The Birth of a Nation (2016)


Aja Naomi King comforts Nate Parker.

Aja Naomi King comforts Nate Parker.

(2016) Historical Drama (Fox Searchlight) Nate Parker, Armie Hammer, Aja Naomi King, Penelope Ann Miller, Aunjanue Ellis, Dwight Henry, Mark Boone Jr., Jackie Earle Haley, Gabrielle Union, Colman Domingo, Esther Scott, Roger Guenveur Smith, Tony Espinosa, Jayson Warner Smith, Jason Stuart, Chiké Okonkwo, Katie Garfield. Directed by Nate Parker

 

It has been more than 150 years since slavery ended in this country and still it is necessary for the descendents of those in bondage have to remind us that Black Lives Matter. It is sadly evident from the shenanigans of the followers of Donald Trump, from the evidence that the KKK is still alive and well and for the institutionalized racism that allows people to think that flying a Confederate flag isn’t offensive to a sizable percentage of the population that we still have a long way to go.

However when Nat Turner (Parker) was alive slavery was in full force and there was no end in sight. He lived in Southampton County, Virginia and as a boy (Espinosa) played with the scion of the plantation owner. The owner’s wife (Miller) saw something in the young boy and sought out to teach him how to read – although only the Holy Bible, because she felt that would be the only book useful to him. After the plantation owner passed away his son Samuel Turner (Hammer), now grown, orders Nat back to picking cotton much to his mother’s disappointment.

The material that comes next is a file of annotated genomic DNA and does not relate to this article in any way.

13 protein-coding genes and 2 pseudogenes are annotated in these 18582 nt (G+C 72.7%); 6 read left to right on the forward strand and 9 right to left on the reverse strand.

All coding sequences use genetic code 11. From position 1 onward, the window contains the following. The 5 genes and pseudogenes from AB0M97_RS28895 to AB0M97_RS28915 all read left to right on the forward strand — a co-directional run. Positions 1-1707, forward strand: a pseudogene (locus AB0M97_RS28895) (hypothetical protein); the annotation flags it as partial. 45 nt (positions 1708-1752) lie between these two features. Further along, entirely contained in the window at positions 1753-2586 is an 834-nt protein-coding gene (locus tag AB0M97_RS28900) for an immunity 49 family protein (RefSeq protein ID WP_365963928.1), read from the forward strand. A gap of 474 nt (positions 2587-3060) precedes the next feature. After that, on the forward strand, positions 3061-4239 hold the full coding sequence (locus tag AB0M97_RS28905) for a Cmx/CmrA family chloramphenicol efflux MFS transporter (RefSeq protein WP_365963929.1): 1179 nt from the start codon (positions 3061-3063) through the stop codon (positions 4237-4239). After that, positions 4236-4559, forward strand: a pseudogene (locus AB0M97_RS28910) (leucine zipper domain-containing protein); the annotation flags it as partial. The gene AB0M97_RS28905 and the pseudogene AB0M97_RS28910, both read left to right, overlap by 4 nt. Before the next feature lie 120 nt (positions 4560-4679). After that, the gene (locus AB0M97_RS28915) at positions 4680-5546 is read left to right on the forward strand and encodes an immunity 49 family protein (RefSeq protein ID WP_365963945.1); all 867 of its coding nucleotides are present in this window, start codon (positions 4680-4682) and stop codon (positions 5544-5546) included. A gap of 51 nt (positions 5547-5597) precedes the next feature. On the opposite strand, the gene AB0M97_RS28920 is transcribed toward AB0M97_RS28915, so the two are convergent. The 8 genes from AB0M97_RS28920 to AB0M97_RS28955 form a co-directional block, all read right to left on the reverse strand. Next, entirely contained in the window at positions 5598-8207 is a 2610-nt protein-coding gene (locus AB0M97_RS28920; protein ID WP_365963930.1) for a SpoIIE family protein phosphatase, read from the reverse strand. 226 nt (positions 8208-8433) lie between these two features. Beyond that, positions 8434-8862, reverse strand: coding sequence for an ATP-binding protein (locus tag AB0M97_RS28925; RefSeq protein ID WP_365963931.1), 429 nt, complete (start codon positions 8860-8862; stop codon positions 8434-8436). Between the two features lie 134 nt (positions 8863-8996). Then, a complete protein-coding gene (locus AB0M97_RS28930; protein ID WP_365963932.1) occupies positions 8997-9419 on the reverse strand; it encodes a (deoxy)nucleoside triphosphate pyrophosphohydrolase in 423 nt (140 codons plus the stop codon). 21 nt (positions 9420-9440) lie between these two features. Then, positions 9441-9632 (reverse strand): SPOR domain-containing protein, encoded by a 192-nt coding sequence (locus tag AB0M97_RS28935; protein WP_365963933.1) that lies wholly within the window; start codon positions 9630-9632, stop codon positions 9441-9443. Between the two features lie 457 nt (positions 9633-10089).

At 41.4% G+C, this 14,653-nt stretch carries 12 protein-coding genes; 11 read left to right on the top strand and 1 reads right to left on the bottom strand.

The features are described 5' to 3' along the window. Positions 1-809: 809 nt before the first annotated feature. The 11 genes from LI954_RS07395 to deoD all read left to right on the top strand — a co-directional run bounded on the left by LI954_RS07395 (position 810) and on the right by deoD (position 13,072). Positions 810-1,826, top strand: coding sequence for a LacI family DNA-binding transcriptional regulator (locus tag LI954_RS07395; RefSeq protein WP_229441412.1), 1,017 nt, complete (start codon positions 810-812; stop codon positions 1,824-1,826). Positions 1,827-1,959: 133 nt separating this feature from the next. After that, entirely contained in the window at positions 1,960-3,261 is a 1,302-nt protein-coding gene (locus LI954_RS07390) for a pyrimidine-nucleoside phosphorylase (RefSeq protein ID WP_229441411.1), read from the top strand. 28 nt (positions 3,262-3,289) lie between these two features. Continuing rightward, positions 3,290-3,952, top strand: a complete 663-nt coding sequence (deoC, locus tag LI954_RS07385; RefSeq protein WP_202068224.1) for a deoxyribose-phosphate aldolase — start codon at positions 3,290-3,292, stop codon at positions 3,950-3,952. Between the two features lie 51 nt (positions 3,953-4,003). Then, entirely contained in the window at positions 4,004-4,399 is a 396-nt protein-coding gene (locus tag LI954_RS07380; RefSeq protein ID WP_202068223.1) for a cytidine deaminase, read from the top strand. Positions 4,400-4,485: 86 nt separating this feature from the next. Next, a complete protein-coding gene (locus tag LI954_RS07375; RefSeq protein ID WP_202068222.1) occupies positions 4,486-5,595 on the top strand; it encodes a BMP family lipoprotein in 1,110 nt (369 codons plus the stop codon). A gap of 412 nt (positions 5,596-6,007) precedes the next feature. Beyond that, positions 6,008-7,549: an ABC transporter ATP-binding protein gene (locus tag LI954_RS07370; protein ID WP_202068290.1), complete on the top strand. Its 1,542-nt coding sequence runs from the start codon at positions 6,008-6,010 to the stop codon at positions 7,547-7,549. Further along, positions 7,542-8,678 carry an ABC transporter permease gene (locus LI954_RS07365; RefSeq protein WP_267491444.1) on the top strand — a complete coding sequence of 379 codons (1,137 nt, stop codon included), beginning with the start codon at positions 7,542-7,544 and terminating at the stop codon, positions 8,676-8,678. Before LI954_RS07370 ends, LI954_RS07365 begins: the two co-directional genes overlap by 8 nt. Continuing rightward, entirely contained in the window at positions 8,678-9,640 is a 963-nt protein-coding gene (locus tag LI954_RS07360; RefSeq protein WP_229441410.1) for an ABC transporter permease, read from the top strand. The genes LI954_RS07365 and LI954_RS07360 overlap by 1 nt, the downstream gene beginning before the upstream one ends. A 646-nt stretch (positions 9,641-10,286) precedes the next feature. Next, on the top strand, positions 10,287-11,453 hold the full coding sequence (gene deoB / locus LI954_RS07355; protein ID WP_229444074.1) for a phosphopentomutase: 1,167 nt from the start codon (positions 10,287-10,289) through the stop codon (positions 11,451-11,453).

However, it turns out that Nat has a talent for preaching the gospel and it seems to calm down the slaves – it might not hurt that Samuel was, as owners go, fairly reasonable and less cruel. The local parson (Boone) witnesses Nat’s testimonial and suggests to Samuel that he send out his slave to surrounding plantations to placate the workers by preaching to them the Gospel. As this would put direly needed coin in Samuel’s pocket, he agrees and Nat begins to see first-hand what the conditions on other plantations are like.

He also meets Cherry (King), a comely house slave that he urges Samuel to buy. Eventually he lets her know that he’s smitten by her and she eventually relents to his charms. The two are married Gullah-style but as Cherry is now working on a neighboring plantation, they see each other rarely.

But tensions between slaves and whites are growing exponentially and after Cherry is brutally raped by white slave catchers led by the despicable Raymond Cobb (Haley) and soon thereafter his friend Hark’s (Domingo) wife Esther (Union) is raped by a lusty slave owner from a neighboring plantation. Nat begins to realize that the entire institution of slavery is unjust and that it is his duty to help the Lord strike it down. In August of 1831, he and a group of his fellow slaves, pushed beyond their limits, go on a spree, attacking plantations and killing the owners and their families. The first blows of a civil war have just been struck, although none will know it at the time.